We hate violence and were horrified that one of our
number could have killed so many. (After an earlier
training mission to Syria, heíd tried to recruit a
few Florida friends to the cause. They
told the FBI about him.)
after Monerís attack, news reports said that
American officials didnít know anything about him; I
read that they were looking for people to give them
some background. So I called the FBI and offered to
tell investigators a bit about the young man. It
wasnít much Ė we hadnít been close Ė but Iím an
American Muslim, and I wanted to do my part. I
didnít want another act like that to happen. I
didnít want more innocent people to die. Agents
asked me if there were any other local kids who
might resort to violence in the name of Islam. No
names sprang to mind.
talk with the FBI, I spoke to people in the Islamic
community, including Omar, about Monerís attack. I
wondered how he could have radicalized. Both Omar
and I attended the same mosque as Moner, and the
imam never taught hate or radicalism. Thatís when
Omar told me he had been watching videos of Awlaki,
too, which immediately raised red flags for me. He
told me the videos were very powerful.
speaking with Omar, I contacted the FBI again to let
them know that Omar had been watching Awlakiís
tapes. He hadnít committed any acts of violence and
wasnít planning any, as far as I knew. And I thought
he probably wouldnít, because he didnít fit the
profile: He already had a second wife and a son. But
it was something agents should keep their eyes on. I
never heard from them about Omar again, but
did their job: They looked into him and, finding
nothing to go on, they closed the file.
Omar and I
continued to have infrequent conversations over the
next few years. I last saw him at a dinner at his
fatherís house in January. We talked about the
presidential election and debated our views of the
candidates that were running Ė he liked Hillary
Clinton and I liked Bernie Sanders. This banter
continued through texts and phone calls for several
months. My last conversation with Omar was by phone
in mid-May. He called me while he was at the beach
with his son to tell me about a vacation heíd taken
with his father to Orlando the previous weekend.
Heíd been impressed by the local mosque.
happened next is well-known. Weíre still in shock.
Weíre totally against what he did, and we feel the
deepest sadness for the victims and their families.
If you donít agree with someone, you donít have the
right to kill them. We are taught to be kind to all
of Godís creation. Islam is very strict about
killing: Even in war Ė to say nothing of
peace Ė you cannot harm women, children, the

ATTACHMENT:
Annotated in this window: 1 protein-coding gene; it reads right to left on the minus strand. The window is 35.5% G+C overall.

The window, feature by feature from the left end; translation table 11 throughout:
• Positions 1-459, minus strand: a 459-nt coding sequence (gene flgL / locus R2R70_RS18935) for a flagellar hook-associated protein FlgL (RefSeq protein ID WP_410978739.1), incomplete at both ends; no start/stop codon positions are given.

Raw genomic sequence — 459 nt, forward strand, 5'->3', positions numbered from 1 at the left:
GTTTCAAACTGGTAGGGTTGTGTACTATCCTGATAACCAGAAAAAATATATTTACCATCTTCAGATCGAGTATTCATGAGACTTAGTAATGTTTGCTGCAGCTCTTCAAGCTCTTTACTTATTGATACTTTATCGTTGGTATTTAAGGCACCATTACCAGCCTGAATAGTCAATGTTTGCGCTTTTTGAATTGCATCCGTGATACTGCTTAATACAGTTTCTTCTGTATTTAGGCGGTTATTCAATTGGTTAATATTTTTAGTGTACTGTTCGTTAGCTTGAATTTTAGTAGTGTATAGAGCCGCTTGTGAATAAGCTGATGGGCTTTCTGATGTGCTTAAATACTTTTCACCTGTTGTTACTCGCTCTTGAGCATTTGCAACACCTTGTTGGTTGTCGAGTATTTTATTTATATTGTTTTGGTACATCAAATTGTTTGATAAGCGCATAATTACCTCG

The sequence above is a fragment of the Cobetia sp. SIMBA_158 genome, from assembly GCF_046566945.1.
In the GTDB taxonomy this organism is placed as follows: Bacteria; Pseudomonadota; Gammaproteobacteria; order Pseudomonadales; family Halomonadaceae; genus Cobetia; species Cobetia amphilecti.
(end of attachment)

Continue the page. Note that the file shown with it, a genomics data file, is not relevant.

elderly, the sick, clergymen, or even plants. You
canít mutilate dead bodies. You canít destroy
buildings, especially churches or temples. You canít
force anyone to accept Islam. ďIf anyone slew one
person, it would be as if he killed the whole of
humanity,Ē says the Koran.
I had told
the FBI about Omar because my community, and Muslims
generally, have nothing to hide. I love this
country, like most Muslims that I know. I donít
agree with every government policy (I think thereís
too much money in politics, for instance), but Iím
proud to be an American. I vote. I volunteer. I
teach my children to treat all people kindly. Our
families came here because it is full of opportunity
Ė a place where getting a job is about what you
know, not who you know. Itís a better country to
raise children than someplace where the electricity
is out for 18 hours a day, where politicians are
totally corrupt, or where the leader is a dictator.
so much suspicion of Islam here. The local paper
published an unsigned editorial called ďLeave
our peaceful Muslim neighbors alone,Ē and
the comments were full of hateful lies Ė that
the Boston bombers had visited the area, that the
Sept. 11 bombers came from here, that we were a
hotbed of violent ideology. None of this is true.
Donald Trump didnít create these attitudes, but he
plays on them and amplifies them.
I am not
the first American Muslim to report on someone;
people who do that simply donít like to announce
themselves in to the media. For my part, Iím not
looking for personal accolades. Iím just tired of
negative rhetoric and ignorant comments about my
faith. Trumpís assertions about our community Ė that
we have the ability to help our country but have
simply declined to do so Ė are tragic, ugly and
note: A federal law enforcement official confirmed
the authorís cooperation to The Washington Post.]